Jeb Bush and Donald Trump are illustrating two very different approaches to immigration and the growing number of Latinos in America, and the other 14 Republicans in the race now must determine whether they will lean closer to the views of Trump, who is rising in polls of Republican primary voters, or Bush, whose positions are more palatable for a general election.
Polls suggest the majority of Republican voters nationally support the Bush approach, creating some kind of pathway to citizenship or legalization for the estimated 11 million undocumented immigrants. But those surveys may not represent the beliefs of the activist core of the party. It is no accident in 2013 that House Republicans refused to take up a Senate-passed, bipartisan bill that would have created a pathway to citizenship, or that Florida. Sen. Marco Rubio, who helped write that legislation, has at times downplayed his role in it.
GOP activists hated that bill and convinced House GOP leaders not to consider it.
Immigration is one of the deepest fissures in the Republican Party, and it is long-standing. A bloc of congressional Republicans broke with President George W. Bush in 2007 when he unsuccessfully tried to create a path way to citizenship, and Mitt Romney won the 2012 GOP nomination in part by bashing then-Texas Gov. Rick Perry for signing a law that granted in-state tuition to the children of undocumented immigrants. Immigration is the clearest issue where the business-minded, urban Republicans split with the party's more rural base.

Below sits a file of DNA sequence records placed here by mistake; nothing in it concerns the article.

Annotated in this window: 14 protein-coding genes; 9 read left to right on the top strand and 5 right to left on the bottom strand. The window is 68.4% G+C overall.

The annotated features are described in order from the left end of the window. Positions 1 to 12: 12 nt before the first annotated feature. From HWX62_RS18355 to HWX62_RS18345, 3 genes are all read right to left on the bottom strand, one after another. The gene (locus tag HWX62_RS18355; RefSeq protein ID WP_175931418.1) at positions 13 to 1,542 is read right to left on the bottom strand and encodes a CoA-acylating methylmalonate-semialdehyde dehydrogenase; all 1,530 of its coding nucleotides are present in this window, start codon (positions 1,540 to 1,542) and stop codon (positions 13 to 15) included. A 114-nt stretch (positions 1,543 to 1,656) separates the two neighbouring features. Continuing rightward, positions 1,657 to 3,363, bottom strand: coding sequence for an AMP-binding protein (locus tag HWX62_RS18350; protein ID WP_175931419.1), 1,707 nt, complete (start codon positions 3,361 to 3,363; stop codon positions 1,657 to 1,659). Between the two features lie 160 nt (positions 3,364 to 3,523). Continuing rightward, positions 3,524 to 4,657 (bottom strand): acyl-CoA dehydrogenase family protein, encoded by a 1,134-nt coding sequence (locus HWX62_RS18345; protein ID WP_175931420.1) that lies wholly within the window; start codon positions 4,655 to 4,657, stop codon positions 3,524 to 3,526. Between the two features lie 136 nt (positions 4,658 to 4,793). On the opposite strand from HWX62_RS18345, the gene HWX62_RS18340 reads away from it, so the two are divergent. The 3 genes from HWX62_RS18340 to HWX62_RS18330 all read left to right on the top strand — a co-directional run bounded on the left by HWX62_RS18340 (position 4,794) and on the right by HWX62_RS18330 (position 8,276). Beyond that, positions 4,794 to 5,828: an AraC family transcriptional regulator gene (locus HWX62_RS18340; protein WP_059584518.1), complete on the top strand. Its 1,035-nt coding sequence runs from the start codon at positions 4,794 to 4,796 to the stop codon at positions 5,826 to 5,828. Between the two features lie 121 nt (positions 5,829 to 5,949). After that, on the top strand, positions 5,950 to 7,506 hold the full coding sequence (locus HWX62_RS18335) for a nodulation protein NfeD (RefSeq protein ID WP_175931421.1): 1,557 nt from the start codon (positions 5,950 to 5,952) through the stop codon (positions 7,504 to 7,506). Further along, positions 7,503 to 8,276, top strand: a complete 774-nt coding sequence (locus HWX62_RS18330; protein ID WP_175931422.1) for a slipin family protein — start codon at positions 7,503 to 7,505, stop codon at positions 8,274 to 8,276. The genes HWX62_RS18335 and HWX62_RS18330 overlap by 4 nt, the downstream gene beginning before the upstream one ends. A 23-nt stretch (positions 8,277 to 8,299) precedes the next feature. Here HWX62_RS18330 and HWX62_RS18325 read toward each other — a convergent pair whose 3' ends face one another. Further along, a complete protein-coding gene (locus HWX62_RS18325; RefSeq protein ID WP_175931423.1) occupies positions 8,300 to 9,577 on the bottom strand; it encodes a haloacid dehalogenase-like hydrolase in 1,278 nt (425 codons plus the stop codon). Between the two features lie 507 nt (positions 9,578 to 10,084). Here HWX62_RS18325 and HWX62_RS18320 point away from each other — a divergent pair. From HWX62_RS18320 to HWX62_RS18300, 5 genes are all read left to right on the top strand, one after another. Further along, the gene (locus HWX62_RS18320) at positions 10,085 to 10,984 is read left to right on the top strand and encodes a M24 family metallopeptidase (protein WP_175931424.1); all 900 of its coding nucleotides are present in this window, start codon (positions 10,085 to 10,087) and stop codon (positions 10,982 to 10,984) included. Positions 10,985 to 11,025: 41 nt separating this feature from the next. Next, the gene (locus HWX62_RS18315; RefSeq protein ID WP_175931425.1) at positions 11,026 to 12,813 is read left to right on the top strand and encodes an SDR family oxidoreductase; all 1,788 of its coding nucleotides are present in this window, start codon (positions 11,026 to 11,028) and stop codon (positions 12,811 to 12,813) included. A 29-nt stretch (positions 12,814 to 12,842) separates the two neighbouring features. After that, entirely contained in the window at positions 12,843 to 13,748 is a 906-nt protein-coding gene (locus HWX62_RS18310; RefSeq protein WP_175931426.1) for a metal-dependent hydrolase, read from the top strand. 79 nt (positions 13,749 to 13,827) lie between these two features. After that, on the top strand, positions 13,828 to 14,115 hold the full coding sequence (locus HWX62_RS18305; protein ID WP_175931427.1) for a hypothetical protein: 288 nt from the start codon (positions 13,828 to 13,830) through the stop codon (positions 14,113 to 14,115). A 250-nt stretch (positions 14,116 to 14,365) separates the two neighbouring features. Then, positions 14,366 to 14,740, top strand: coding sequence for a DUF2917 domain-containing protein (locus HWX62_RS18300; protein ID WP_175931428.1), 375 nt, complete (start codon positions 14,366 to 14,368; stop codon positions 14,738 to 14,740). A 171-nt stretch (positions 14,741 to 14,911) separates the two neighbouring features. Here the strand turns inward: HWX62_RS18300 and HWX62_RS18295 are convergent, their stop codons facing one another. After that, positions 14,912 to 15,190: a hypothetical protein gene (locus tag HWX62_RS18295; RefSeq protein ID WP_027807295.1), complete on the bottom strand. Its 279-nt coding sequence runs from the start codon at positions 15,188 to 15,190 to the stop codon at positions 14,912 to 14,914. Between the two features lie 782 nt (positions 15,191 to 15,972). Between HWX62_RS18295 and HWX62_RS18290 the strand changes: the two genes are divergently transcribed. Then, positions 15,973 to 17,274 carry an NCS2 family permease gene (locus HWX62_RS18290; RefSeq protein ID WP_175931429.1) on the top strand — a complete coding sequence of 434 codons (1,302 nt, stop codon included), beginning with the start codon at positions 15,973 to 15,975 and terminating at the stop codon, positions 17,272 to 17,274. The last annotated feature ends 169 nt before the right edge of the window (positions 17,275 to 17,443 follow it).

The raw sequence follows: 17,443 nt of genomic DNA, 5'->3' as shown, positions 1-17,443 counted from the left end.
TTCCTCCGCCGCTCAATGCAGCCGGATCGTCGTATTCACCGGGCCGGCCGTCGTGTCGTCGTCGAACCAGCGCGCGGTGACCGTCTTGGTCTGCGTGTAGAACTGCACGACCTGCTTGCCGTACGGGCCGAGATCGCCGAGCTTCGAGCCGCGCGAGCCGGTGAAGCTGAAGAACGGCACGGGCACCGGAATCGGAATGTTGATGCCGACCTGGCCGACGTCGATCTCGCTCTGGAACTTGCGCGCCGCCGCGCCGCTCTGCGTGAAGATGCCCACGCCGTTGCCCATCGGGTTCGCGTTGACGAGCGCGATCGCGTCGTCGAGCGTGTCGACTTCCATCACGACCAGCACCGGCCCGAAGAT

In his 2016 campaign, Bush is taking the most liberal position on immigration of any recent, viable Republican presidential candidate. He said months ago that he not only favored a path to legalization but that he would not waver from that position during the primary, no matter the politics. And in constantly speaking Spanish on the campaign trail and highlighting his biracial children and marriage to a Mexican-American woman, Bush is making an unabashedly cultural appeal to the Hispanic community.
In a recent interview with ABC News, Bush said that he and his wife Columba "speak Spanish more than English" at home. He spoke Spanish in that interview, as he did at times in an appearance on "The Tonight Show Starring Jimmy Fallon" and in his formal announcement speech in Miami last month.
"I was extremely happy looking at the [Miami] announcement event. Looking at the crowd, at least half of the audience was people of color, so I think that's great," said Glenn McCall, a South Carolina Republican in a recent interview.
"Him [Jeb Bush] speaking Spanish, that is such an asset," says Hector Barreto,who helped lead Latino outreach for Romney in 2012.
Trump is taking the exact opposite approach. He is casting himself in effect as the voice of those worried about immigration and the rising Hispanic population in the country. His proposal for a huge wall between Mexico and the U.S is unrealistic. And his suggestion that Mexico is intentionally sending its worst citizens to the U.S. has no basis in fact.
But when Trump speaks on Thursday in Laredo, Texas at the U.S.-Mexican border, he is likely to highlight crimes committed by undocumented immigrants, an issue that has galvanized conservatives after a recent killing in San Francisco allegedly by a man who had been deported previously five times.